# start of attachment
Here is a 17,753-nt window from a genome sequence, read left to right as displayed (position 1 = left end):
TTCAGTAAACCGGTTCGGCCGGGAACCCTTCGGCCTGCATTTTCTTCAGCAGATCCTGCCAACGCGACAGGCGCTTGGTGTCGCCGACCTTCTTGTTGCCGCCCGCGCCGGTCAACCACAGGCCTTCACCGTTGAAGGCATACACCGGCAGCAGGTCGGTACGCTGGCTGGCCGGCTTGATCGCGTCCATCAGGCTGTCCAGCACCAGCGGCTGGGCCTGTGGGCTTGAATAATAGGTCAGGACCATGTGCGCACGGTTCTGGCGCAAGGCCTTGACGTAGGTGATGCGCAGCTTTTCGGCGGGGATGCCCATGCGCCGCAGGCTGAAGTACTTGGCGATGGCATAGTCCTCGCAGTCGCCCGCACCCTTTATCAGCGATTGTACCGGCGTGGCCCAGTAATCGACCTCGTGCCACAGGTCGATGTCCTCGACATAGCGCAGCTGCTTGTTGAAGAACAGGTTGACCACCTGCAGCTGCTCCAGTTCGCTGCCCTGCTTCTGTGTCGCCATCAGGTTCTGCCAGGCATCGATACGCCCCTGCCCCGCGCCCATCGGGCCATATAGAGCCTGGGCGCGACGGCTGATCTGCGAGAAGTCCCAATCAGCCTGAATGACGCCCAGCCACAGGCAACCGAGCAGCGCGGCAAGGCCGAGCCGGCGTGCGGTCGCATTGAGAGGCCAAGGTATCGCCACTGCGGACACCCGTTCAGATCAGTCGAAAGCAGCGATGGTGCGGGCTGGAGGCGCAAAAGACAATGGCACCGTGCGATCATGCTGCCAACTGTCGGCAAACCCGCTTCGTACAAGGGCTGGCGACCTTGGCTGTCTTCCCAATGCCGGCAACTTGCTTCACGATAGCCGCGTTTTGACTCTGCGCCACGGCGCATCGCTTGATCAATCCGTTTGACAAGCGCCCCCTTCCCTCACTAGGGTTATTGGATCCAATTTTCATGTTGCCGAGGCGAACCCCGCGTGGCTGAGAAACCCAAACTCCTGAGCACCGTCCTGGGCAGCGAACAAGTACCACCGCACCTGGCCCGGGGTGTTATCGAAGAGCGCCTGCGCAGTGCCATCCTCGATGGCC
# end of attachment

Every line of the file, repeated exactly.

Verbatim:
Here is a 17,753-nt window from a genome sequence, read left to right as displayed (position 1 = left end):
TTCAGTAAACCGGTTCGGCCGGGAACCCTTCGGCCTGCATTTTCTTCAGCAGATCCTGCCAACGCGACAGGCGCTTGGTGTCGCCGACCTTCTTGTTGCCGCCCGCGCCGGTCAACCACAGGCCTTCACCGTTGAAGGCATACACCGGCAGCAGGTCGGTACGCTGGCTGGCCGGCTTGATCGCGTCCATCAGGCTGTCCAGCACCAGCGGCTGGGCCTGTGGGCTTGAATAATAGGTCAGGACCATGTGCGCACGGTTCTGGCGCAAGGCCTTGACGTAGGTGATGCGCAGCTTTTCGGCGGGGATGCCCATGCGCCGCAGGCTGAAGTACTTGGCGATGGCATAGTCCTCGCAGTCGCCCGCACCCTTTATCAGCGATTGTACCGGCGTGGCCCAGTAATCGACCTCGTGCCACAGGTCGATGTCCTCGACATAGCGCAGCTGCTTGTTGAAGAACAGGTTGACCACCTGCAGCTGCTCCAGTTCGCTGCCCTGCTTCTGTGTCGCCATCAGGTTCTGCCAGGCATCGATACGCCCCTGCCCCGCGCCCATCGGGCCATATAGAGCCTGGGCGCGACGGCTGATCTGCGAGAAGTCCCAATCAGCCTGAATGACGCCCAGCCACAGGCAACCGAGCAGCGCGGCAAGGCCGAGCCGGCGTGCGGTCGCATTGAGAGGCCAAGGTATCGCCACTGCGGACACCCGTTCAGATCAGTCGAAAGCAGCGATGGTGCGGGCTGGAGGCGCAAAAGACAATGGCACCGTGCGATCATGCTGCCAACTGTCGGCAAACCCGCTTCGTACAAGGGCTGGCGACCTTGGCTGTCTTCCCAATGCCGGCAACTTGCTTCACGATAGCCGCGTTTTGACTCTGCGCCACGGCGCATCGCTTGATCAATCCGTTTGACAAGCGCCCCCTTCCCTCACTAGGGTTATTGGATCCAATTTTCATGTTGCCGAGGCGAACCCCGCGTGGCTGAGAAACCCAAACTCCTGAGCACCGTCCTGGGCAGCGAACAAGTACCACCGCACCTGGCCCGGGGTGTTATCGAAGAGCGCCTGCGCAGTGCCATCCTCGATGGCC